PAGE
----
THE TUSCULAN DISPUTATIONS.
noon into a gallery, called the Academy, which he had built for the purpose of philosophical conferences, where, after the manner of the Greeks, he held a school, as they called it, and invited the company to call for any subject that they desired to hear explained, which being proposed accordingly by some of the audience became immediately the argument of that day's debate. These five conferences, or dialogues, he collected afterward into writing in the very words and manner in which they really passed; and published them under the title of his Tusculan Disputations, from the name of the villa in which they were held.
ON THE CONTEMPT OF DEATH.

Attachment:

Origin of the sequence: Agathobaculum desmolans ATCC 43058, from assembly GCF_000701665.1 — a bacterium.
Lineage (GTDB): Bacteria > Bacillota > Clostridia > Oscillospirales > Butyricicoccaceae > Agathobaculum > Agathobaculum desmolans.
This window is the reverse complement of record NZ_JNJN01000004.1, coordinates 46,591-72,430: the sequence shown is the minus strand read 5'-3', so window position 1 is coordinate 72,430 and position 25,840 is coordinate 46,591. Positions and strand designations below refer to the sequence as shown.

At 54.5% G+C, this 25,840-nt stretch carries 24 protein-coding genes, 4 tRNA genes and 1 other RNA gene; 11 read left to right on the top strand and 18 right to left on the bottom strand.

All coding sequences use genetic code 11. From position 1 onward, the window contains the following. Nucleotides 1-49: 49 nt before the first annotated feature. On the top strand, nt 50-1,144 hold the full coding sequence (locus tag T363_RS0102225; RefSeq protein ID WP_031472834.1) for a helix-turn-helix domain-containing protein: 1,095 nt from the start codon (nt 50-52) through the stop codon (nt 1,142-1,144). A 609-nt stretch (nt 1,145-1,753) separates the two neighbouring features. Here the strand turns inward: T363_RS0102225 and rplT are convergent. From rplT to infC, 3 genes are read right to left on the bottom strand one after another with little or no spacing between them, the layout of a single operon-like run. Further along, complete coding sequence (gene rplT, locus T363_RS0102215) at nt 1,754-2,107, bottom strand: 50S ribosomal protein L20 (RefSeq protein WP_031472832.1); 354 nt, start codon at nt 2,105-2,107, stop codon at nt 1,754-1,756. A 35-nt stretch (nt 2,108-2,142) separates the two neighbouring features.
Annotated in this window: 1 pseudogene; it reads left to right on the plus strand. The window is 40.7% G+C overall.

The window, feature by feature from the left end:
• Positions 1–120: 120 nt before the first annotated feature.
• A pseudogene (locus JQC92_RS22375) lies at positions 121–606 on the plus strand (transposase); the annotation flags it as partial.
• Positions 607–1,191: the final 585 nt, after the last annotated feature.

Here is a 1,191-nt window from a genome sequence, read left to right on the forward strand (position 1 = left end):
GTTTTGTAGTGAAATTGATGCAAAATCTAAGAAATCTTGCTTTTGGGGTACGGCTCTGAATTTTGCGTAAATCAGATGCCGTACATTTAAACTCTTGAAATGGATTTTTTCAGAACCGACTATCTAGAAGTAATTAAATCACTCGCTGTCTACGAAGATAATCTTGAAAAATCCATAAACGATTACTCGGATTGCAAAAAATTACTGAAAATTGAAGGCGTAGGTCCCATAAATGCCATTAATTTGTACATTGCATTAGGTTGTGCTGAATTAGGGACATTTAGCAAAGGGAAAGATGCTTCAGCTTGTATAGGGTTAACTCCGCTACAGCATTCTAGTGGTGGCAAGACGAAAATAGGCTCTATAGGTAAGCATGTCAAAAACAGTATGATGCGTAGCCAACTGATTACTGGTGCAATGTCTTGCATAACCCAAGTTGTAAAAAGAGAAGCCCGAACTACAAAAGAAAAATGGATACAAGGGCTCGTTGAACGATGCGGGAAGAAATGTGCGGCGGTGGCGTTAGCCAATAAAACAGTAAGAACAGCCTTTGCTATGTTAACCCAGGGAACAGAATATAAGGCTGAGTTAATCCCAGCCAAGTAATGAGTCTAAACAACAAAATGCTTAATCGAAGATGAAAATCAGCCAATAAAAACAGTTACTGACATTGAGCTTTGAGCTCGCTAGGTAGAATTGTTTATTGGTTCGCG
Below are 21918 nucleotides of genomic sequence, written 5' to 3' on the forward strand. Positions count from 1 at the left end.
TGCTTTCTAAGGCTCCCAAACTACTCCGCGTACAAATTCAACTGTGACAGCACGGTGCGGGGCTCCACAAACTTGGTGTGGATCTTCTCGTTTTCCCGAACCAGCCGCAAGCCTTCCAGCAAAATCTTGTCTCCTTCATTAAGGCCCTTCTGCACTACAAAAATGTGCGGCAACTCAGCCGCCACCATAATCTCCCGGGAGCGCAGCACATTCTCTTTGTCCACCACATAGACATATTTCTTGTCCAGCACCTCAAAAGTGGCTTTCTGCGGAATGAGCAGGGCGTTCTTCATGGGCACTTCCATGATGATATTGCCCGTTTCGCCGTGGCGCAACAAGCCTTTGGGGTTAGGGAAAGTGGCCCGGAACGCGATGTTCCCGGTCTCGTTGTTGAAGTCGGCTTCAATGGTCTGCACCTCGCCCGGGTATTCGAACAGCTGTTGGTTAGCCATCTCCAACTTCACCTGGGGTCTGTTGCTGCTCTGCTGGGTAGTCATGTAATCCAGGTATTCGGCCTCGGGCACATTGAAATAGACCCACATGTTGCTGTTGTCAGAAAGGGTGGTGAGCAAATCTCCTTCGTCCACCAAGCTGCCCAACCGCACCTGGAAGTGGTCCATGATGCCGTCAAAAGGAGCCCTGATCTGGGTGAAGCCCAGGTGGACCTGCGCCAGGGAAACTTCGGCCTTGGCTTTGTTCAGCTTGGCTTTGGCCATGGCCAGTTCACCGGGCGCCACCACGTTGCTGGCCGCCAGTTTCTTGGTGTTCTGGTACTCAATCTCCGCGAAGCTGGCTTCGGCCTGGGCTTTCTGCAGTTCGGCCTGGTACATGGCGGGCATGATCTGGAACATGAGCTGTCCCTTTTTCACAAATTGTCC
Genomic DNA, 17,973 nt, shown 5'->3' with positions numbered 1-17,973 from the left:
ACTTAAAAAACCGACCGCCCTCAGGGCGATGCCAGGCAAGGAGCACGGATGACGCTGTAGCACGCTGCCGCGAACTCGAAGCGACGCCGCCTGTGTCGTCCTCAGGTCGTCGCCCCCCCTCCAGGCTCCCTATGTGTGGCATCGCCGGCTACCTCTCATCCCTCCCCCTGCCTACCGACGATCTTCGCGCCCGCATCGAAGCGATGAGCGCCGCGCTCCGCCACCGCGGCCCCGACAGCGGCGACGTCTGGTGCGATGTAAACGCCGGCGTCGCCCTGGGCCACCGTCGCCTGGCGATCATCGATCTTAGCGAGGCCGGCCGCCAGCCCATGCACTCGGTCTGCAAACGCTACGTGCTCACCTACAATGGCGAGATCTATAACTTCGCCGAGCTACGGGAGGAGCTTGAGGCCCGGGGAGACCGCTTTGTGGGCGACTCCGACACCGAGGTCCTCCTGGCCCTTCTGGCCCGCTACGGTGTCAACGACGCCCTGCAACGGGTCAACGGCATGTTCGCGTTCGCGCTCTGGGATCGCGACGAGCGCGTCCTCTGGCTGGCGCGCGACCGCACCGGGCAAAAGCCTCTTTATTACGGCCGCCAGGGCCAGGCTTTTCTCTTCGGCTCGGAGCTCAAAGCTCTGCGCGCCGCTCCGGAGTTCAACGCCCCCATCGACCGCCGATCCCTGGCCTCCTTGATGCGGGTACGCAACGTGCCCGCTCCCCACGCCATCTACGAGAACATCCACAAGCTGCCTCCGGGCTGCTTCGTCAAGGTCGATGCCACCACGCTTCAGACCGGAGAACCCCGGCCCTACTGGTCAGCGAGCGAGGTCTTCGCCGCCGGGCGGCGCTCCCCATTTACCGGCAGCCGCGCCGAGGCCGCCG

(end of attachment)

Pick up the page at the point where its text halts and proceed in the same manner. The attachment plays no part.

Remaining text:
a time when I had entirely, or to a great degree, released myself from my labors as an advocate, and from my duties as a senator, I had recourse again, Brutus, principally by your advice, to those studies which never had been out of my mind, although neglected at times, and which after a long interval I resumed; and now, since the principles and rules of all arts which relate to living well depend on the study of wisdom, which is called philosophy, I have thought it an employment worthy of me to illustrate them in the Latin tongue, not because philosophy could not be understood in the Greek language, or by the teaching of Greek masters; but it has always been my opinion that our countrymen have, in some instances, made wiser discoveries than the Greeks, with reference to those subjects which they have considered worthy of devoting their attention to, and in others have improved upon their discoveries, so that in one way or other we surpass them on every point; for, with regard to the manners and habits of private life, and family and domestic affairs, we certainly manage them with more elegance, and better than they did; and as to our republic, that our ancestors have, beyond all dispute, formed on better customs and laws. What shall I say of our military affairs; in which our ancestors have been most eminent in valor, and still more so